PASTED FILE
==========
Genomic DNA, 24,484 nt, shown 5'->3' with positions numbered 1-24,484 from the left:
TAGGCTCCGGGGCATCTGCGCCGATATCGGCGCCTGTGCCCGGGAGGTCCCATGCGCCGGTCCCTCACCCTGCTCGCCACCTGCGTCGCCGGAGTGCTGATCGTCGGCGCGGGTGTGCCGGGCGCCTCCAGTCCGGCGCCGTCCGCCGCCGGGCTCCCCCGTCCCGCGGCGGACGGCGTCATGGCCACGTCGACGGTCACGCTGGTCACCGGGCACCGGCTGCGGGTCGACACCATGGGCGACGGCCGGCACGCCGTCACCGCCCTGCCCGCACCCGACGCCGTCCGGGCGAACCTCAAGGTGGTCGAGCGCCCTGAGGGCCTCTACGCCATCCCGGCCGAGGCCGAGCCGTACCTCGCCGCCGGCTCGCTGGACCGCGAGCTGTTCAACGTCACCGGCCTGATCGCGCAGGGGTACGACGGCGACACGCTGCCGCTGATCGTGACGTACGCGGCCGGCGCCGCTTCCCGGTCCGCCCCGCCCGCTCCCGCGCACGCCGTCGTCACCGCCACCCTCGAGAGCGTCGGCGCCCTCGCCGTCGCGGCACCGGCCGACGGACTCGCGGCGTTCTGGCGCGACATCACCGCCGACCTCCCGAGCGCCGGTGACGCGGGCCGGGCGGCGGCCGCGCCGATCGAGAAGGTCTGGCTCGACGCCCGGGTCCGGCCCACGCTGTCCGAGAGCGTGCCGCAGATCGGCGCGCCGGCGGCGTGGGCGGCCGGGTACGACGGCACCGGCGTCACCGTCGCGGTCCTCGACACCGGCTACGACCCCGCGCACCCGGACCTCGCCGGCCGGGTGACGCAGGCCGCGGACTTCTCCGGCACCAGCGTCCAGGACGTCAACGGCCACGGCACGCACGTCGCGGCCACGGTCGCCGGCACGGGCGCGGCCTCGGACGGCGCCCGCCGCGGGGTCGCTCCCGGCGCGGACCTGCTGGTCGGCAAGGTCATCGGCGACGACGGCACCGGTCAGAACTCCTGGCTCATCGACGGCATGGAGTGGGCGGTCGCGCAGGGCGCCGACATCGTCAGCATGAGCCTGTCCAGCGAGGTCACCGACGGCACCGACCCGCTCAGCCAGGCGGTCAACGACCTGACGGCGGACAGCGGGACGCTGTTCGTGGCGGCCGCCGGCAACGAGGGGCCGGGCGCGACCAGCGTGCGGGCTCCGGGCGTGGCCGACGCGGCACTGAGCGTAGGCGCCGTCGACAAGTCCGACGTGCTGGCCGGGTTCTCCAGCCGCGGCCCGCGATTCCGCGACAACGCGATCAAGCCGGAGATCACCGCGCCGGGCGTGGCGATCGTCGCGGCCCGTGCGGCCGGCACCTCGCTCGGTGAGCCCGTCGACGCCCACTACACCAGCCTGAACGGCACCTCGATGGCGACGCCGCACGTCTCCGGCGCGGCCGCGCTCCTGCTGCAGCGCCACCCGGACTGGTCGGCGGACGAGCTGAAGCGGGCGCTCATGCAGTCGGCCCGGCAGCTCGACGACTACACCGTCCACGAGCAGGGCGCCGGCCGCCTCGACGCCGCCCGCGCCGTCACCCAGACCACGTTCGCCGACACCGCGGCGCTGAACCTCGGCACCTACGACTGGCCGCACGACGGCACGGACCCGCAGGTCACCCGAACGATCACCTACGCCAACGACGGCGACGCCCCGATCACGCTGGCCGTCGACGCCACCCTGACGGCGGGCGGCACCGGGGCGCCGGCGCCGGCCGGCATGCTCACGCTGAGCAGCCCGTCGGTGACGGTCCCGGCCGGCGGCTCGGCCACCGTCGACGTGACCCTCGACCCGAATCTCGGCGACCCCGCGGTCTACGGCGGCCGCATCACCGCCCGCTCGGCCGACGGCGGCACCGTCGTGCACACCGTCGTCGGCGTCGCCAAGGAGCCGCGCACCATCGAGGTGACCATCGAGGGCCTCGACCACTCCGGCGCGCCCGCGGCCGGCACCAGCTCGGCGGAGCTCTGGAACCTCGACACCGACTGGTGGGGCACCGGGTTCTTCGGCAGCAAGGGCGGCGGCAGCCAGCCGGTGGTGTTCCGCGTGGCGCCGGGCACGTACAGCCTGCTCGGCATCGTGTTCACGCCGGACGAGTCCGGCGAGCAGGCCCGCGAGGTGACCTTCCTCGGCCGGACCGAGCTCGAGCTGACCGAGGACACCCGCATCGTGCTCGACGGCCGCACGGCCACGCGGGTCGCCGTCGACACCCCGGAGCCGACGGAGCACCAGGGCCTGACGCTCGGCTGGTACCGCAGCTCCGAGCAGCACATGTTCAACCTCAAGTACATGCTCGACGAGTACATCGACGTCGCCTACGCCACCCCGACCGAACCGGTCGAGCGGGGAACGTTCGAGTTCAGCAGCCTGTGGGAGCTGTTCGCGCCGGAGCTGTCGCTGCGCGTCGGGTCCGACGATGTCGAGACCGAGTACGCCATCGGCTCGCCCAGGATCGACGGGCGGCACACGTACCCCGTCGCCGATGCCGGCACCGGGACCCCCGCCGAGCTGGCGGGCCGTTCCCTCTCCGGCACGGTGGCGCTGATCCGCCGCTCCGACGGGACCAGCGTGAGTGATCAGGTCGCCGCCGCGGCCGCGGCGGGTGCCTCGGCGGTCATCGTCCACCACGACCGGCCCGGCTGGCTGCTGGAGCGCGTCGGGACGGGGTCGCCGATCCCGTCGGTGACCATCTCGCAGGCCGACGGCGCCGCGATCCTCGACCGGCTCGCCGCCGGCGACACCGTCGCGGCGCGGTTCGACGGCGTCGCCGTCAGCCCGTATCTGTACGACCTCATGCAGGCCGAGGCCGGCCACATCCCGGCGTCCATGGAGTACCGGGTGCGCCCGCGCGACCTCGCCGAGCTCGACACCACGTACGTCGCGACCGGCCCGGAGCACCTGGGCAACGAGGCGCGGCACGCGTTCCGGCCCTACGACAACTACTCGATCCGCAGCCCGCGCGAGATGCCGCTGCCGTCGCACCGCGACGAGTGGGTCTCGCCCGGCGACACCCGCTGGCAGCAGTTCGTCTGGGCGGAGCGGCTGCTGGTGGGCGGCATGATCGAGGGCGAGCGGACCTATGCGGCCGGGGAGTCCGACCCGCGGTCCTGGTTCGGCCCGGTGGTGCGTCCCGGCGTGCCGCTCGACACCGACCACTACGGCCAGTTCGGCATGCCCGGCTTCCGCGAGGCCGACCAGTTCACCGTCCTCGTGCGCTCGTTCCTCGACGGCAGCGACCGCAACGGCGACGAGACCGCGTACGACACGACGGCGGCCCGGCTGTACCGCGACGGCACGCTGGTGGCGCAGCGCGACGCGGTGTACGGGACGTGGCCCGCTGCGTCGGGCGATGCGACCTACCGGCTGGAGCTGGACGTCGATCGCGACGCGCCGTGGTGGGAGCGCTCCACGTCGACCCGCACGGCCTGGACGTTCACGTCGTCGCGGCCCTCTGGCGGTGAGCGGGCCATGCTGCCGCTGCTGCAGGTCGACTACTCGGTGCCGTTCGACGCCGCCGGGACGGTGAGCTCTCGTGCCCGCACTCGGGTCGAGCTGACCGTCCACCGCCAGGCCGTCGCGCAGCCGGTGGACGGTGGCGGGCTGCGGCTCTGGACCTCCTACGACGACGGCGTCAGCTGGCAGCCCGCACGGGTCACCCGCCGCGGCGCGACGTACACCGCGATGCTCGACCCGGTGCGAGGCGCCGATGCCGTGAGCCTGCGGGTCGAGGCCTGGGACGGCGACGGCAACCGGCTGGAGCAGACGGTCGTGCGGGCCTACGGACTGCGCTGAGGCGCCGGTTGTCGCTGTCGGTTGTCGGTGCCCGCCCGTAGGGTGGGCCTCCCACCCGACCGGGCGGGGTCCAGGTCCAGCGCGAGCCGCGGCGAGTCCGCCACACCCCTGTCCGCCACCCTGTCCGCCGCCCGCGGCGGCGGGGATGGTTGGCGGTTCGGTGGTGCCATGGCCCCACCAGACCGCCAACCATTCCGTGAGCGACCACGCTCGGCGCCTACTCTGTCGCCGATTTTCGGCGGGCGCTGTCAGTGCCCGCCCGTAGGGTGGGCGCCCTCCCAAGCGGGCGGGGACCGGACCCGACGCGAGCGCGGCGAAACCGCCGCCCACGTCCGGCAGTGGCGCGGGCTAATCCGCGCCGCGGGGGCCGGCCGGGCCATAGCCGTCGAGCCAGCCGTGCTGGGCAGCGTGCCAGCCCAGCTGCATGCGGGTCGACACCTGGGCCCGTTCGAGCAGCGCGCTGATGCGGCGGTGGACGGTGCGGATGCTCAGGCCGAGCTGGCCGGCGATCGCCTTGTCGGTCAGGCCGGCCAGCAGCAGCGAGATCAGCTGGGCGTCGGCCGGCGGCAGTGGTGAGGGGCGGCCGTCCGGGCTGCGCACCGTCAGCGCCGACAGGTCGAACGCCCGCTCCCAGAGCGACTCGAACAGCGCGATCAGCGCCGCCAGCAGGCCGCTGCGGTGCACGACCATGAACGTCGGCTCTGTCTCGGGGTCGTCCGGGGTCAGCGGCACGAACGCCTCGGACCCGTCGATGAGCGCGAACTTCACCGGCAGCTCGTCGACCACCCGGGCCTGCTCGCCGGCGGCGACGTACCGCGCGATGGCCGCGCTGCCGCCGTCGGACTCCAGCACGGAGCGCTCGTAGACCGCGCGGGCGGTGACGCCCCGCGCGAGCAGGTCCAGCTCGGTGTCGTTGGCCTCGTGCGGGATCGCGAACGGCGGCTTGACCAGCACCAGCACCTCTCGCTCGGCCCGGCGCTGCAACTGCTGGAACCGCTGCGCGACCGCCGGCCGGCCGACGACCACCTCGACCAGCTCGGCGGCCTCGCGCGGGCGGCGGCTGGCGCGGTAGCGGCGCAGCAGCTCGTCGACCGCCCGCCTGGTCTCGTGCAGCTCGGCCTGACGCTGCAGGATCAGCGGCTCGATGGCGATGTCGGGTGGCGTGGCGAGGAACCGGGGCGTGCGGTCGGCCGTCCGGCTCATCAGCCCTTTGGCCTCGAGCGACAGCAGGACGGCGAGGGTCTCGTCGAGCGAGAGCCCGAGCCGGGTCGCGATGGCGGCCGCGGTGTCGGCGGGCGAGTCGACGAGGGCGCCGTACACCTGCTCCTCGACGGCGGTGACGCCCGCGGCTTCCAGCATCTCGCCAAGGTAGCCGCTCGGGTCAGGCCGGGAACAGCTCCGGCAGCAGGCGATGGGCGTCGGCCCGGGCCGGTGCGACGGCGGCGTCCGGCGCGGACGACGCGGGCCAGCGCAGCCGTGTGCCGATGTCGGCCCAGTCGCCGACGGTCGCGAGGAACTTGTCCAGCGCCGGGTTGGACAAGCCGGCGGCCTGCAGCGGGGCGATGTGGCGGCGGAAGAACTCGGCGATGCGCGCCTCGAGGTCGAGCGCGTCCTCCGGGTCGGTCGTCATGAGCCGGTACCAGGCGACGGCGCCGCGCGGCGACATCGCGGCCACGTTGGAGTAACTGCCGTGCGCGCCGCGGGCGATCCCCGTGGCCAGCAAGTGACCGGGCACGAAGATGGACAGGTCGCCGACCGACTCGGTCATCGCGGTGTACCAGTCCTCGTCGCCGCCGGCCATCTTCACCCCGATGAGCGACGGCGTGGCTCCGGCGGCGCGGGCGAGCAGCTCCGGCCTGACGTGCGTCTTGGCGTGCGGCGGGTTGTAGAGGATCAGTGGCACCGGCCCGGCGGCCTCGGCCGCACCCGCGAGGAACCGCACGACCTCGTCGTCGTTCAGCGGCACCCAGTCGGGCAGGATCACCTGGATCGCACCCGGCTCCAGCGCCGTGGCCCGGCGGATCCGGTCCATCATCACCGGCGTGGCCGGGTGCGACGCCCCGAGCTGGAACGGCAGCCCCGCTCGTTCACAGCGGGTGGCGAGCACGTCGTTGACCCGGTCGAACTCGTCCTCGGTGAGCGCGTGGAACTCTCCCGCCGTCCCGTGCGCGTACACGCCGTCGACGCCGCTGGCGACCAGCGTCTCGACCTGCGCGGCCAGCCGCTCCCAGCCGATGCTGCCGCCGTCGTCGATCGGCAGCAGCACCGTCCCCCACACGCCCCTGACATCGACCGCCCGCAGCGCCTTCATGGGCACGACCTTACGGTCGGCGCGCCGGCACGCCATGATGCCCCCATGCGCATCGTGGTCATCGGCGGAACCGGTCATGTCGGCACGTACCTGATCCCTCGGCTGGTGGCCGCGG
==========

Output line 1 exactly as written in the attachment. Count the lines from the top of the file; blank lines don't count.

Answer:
Genomic DNA, 24,484 nt, shown 5'->3' with positions numbered 1-24,484 from the left: